Diabetic Foot Condition – Peripheral Neuropathy
Peripheral neuropathy is the general term that refers to deterioration of peripheral nerves. The peripheral nervous system is made up of the nerves that branch out of the spinal cord to different parts of the body. Peripheral neuropathy is a relatively common neurological disorder that results from damage to the peripheral nerves. It can be caused by a number of diseases of the nerves or be the result of systemic illnesses. Many of the peripheral neuropathies have a well-established cause such as diabetes, alcoholism, AIDS, or nutritional deficiencies. Diabetes is, by far, one of the most common causes of peripheral neuropathy.
Symptoms of peripheral neuropathy: The peripheral nervous system consists of motor (to help move) nerves and sensory (to help feel) nerves. Either or both sets of nerves can be affected in neuropathy. If a sensory nerve is damaged, the predominant symptoms are pain, numbness, tingling, burning or a loss of feeling. They often begin gradually. There may be a tingling sensation or numbness that starts in the toes and/or the balls of the feet and spreads upward. Occasionally the skin may become so sensitive that the slightest touch is agonizing. There may also be numbness, or a complete lack of feeling in the feet. At times the symptoms may be barely noticeable and at other times, especially at night, they may be almost unbearable. The symptoms may also include a sensation that you’re wearing an invisible glove or sock; a burning or freezing pain; sharp, jabbing or electric pain; and an extreme sensitivity to touch. If the motor nerves are damaged there may be a weakness or paralysis of the muscles controlled by the affected nerve(s). In the foot there may be a ‘wasting’ of the muscles as they do not work as well as before.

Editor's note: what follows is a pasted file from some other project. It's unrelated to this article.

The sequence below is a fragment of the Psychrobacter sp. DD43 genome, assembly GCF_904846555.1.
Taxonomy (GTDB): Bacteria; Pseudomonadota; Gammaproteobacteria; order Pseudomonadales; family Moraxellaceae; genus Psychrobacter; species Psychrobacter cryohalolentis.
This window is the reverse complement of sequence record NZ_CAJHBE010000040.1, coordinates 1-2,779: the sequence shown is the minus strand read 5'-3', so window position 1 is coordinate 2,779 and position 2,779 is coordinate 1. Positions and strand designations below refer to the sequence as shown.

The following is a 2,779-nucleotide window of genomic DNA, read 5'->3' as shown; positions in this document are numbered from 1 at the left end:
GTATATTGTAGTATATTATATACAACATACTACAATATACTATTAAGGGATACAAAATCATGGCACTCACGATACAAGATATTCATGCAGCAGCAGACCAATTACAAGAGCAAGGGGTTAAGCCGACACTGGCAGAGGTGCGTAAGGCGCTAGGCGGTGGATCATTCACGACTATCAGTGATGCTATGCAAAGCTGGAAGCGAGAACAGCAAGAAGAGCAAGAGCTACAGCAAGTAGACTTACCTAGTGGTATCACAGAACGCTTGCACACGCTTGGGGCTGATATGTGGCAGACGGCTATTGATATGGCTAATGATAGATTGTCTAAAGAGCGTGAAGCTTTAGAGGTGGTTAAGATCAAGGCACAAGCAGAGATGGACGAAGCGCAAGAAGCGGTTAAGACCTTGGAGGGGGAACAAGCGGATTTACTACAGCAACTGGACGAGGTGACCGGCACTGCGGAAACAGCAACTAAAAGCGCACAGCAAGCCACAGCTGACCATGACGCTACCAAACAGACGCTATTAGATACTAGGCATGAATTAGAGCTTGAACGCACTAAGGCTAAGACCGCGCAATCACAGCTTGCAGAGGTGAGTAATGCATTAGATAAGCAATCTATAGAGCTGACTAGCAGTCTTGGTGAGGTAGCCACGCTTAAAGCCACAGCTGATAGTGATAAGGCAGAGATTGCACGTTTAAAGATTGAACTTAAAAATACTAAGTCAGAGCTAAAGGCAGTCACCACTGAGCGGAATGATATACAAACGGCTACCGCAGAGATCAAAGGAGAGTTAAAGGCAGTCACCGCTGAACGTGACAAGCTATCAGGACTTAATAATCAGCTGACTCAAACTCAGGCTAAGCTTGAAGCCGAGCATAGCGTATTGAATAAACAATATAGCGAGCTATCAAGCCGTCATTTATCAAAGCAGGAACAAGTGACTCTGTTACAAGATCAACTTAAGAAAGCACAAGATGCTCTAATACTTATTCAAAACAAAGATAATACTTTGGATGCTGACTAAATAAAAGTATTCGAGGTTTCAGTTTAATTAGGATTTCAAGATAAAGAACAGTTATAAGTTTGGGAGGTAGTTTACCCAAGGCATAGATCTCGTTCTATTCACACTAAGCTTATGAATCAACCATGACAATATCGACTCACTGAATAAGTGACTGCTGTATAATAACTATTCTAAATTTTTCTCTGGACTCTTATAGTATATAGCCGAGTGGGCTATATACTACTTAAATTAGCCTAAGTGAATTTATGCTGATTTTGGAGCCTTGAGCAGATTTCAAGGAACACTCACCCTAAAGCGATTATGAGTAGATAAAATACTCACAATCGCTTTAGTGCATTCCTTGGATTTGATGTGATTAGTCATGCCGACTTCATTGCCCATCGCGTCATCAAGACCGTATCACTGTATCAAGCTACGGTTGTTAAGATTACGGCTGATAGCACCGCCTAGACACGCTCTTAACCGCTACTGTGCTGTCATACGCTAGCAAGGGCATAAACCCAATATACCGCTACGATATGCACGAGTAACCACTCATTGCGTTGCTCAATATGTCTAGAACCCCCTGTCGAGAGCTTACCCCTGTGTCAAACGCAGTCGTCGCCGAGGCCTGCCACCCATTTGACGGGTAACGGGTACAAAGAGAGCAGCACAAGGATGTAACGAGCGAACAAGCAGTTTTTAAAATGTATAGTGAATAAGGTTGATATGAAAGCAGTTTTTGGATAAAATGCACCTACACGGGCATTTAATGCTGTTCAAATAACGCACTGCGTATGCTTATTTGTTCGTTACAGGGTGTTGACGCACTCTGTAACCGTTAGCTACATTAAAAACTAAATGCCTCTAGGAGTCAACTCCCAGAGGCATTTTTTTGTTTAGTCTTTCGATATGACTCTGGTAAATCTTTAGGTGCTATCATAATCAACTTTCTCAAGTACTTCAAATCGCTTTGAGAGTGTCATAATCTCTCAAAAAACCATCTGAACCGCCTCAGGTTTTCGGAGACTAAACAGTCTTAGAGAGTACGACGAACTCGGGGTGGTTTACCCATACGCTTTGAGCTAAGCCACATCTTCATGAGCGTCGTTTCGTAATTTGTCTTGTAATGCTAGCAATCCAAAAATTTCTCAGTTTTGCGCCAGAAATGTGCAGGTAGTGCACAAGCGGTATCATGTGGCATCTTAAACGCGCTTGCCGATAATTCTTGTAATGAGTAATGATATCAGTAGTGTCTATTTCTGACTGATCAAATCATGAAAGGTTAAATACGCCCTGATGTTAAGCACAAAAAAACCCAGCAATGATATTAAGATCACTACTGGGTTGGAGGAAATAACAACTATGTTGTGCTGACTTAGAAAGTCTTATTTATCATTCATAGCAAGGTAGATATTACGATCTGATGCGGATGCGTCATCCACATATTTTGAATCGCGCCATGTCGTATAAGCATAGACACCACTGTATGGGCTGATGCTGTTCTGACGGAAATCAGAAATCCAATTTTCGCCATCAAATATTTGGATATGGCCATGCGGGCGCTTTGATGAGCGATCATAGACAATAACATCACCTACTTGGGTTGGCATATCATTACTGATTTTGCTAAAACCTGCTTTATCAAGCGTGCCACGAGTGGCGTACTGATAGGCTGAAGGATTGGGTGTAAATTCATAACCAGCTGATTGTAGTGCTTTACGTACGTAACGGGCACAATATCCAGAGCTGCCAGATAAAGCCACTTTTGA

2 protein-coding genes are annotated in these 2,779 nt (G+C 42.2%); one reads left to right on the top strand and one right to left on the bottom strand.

Diabetic peripheral neuropathy: Diabetic neuropathy is the most common type and can lead to serious complications in those with diabetes. The process by which the nerves are damaged is not entirely clear but it is probably related to high blood glucose changes that affect the metabolism of nerve cells. There are three types of diabetic peripheral neuropathy: sensory (lose the ability to detect sensations such as heat, cold, pain) motor (loss of strength to control movement) autonomic (regulate functions such as heart rate and digestion). A loss of ability to feel pain and other sensations which puts the foot at risk of being damaged and not knowing about it can lead to infection and possible amputation. When purchasing shoes the utmost care must be taken to assure a proper fit. A small blister from ill-fitting shoes can cause serious problems. The risk of ulceration (tissue breakdown) is the largest concern with improperly fit shoes or orthotics. The patient must have their shoes fitted and orthotics made by a trained professional. Custom orthotics can provide even pressure distribution on the bottom of the foot reducing the chance of ulceration. Custom orthotics and or shoes are also used to off weight pressure or at risk areas.